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Year 7 working at year 1 level

Discussion in 'Mathematics' started by BuckMinster, Sep 4, 2020.

  1. BuckMinster

    BuckMinster New commenter

    Hi, I am a bit daunted by a bottom set year 7 I have this year. Many are reported as functioning mathematically at year 1 or 2 level. Can anyone please share the benefit of their experience with me, and maybe some ideas for engaging and teaching at this level as it is new to me. I will also have some slightly higher ability in the same class so any suggestions on how to organise/run the lessons would be massively appreciated. Class size is 25.
    Thank you in advance (and anticipation).
     
  2. maths126

    maths126 New commenter

    To get a clearer idea of what you are working with, you could download the Excel Grid "Concepts to Secure in Mathematics" from https://completemaths.com/teaching-tools/resources - remembering that your students have a "Maths Age" of 6, to use that grid's notation. They are just beginning their journey of Mathematical Maturation so the only approach to engaging and teaching thesse pupils is to work within that level. Plenty of very basic work, much praise for the smallest success, and focus on improving self-confidence. These children have probably been shouted at for 6 years of school for being stupid. Perhaps you will be the first teacher they have had who can patiently secure the conceptual understanding they currently have, before gently leading them on to the next level.
    I am sure they will quickly become your favourite class in your timetable.
     
    phlogiston and BuckMinster like this.
  3. Newidentity

    Newidentity Occasional commenter

    White Rose maths has a really good set of resources for primary schools (which is effectively what they are!) Groups like this can be very rewarding, there's nothing like having a student say that they hated maths at primary but now they really like it to make you feel that your job is worthwhile.
     
    BuckMinster likes this.
  4. hhhh

    hhhh Star commenter

    Normally I'd suggest you get some Family Learning in. Involving the parents acn be very useful as they can work with the child at home to bring them up to scratch (yes, even parents who were very disengaged themselves-some of these end up the keenest with their pre-teens!)
    Right now, could you get some courses to engage with parents online?
     
    BuckMinster likes this.
  5. Jesmond12

    Jesmond12 Star commenter

    Is that what you think happens in primary schools?
     
    carriecat10 and CarrieV like this.
  6. Newidentity

    Newidentity Occasional commenter

    I don't think that students would have been shouted at for being stupid (at least I hope not) but in my experience of a similar group, they are all convinced that they are no good at maths, they can't do it and they absolutely loved being in a group where they were told repeatedly that it was OK to be wrong.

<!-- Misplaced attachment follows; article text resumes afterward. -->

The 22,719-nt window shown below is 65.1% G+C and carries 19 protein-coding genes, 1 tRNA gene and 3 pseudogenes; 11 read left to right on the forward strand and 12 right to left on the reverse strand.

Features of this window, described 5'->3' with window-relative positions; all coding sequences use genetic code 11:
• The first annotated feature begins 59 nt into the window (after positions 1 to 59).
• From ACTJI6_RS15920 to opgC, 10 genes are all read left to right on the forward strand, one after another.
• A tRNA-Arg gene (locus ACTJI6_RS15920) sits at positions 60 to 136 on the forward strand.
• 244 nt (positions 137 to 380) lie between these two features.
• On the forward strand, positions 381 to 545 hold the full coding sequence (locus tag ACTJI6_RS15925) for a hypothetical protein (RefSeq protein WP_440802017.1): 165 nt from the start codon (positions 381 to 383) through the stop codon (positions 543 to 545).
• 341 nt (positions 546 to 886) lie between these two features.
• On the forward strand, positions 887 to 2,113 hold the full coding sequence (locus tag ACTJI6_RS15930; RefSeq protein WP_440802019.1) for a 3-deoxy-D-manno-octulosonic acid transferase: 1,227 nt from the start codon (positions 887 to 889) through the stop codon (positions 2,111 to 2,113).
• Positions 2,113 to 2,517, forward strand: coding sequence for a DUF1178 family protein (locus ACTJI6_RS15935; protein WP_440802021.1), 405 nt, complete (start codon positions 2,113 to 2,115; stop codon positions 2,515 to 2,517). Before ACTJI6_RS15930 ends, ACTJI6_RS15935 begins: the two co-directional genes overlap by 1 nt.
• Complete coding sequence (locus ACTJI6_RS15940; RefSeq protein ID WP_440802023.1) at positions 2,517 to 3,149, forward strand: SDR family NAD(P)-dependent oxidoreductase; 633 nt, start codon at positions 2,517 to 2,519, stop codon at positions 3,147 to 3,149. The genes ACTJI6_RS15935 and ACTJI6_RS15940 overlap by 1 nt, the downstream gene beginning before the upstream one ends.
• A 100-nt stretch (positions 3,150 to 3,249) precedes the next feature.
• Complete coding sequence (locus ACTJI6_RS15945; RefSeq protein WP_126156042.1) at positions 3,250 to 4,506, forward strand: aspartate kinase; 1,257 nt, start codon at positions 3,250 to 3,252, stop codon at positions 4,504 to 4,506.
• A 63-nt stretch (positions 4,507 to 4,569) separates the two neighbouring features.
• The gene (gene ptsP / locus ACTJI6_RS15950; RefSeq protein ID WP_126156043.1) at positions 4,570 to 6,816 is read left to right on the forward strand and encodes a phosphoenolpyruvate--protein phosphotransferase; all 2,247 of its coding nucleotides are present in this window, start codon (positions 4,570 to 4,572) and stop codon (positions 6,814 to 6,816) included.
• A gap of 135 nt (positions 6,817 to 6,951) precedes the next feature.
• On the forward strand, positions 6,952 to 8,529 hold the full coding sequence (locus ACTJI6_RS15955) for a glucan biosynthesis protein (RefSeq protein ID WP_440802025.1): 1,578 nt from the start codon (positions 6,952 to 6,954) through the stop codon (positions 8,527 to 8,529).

strawbs likes this.
  7. BuckMinster

    BuckMinster New commenter

    Thank you for your suggestions, I'm feeling much more hopeful now, and maybe even looking forward to the challenge of helping them to enjoy maths and feel that they actually can do it.
     
    common-tater likes this.
  8. frustum

    frustum Star commenter

    The biggest problem will be the top end of the group, I suspect, and making sure you cater well enough for both ends.

    When I started teaching, I had some lovely "set 6" groups. About 12-15 kids, who mainly enjoyed maths because it was pitched at their level, and they could enjoy success - something that was less the case in their other subjects. Sometimes, one would do well on a test and say anxiously "I won't have to move up, will I?"
    Then we were told that instead of having 5/6 classes in a block, we could only have 3/4, because the head disapproved of the stigma of being in set 6. However we now had three bottom sets of 20, instead of two of 15, so twice as many kids were in bottom sets; the extra 30 were the ones who resented it, and weren't really in need of that nurturing aspect of the bottom set.
     
    strawbs likes this.
  9. maths126

    maths126 New commenter

    Good point. Of course I don't, and I regret that simplistic response. Sorry to any Primary Teachers whom I may have inadvertently slighted. My exerience, however, is not that teachers give lower-attaining pupils their poor self-esteem, but often other pupils and even those parents who seem to value nothing less than A* offspring. Indeed, those primaries who have been able to arrange early and intensive intervention have seen the most dramatic improvements. I think my main point was that building up confidence was the key, and I still hold that.
     
  10. Belle35

    Belle35 New commenter

    Take a look at the new Primary guidance on maths and the 'ready to progress' criteria and then some really good stuff on ncetm with exemplifications of that criteria. Assume nothing. Especially don't assume they know the meaning of the = sign or they know about the inverse of addition and subtraction or they understand what multiplication is and its relationship with division. Pupils counting in 'ones'. I had a 16 year old the other day who counted up from 40 in ones to calculate 40+16. They are caught in the 'counting trap' and they wont get out of it on their own.

    Best of luck.
     

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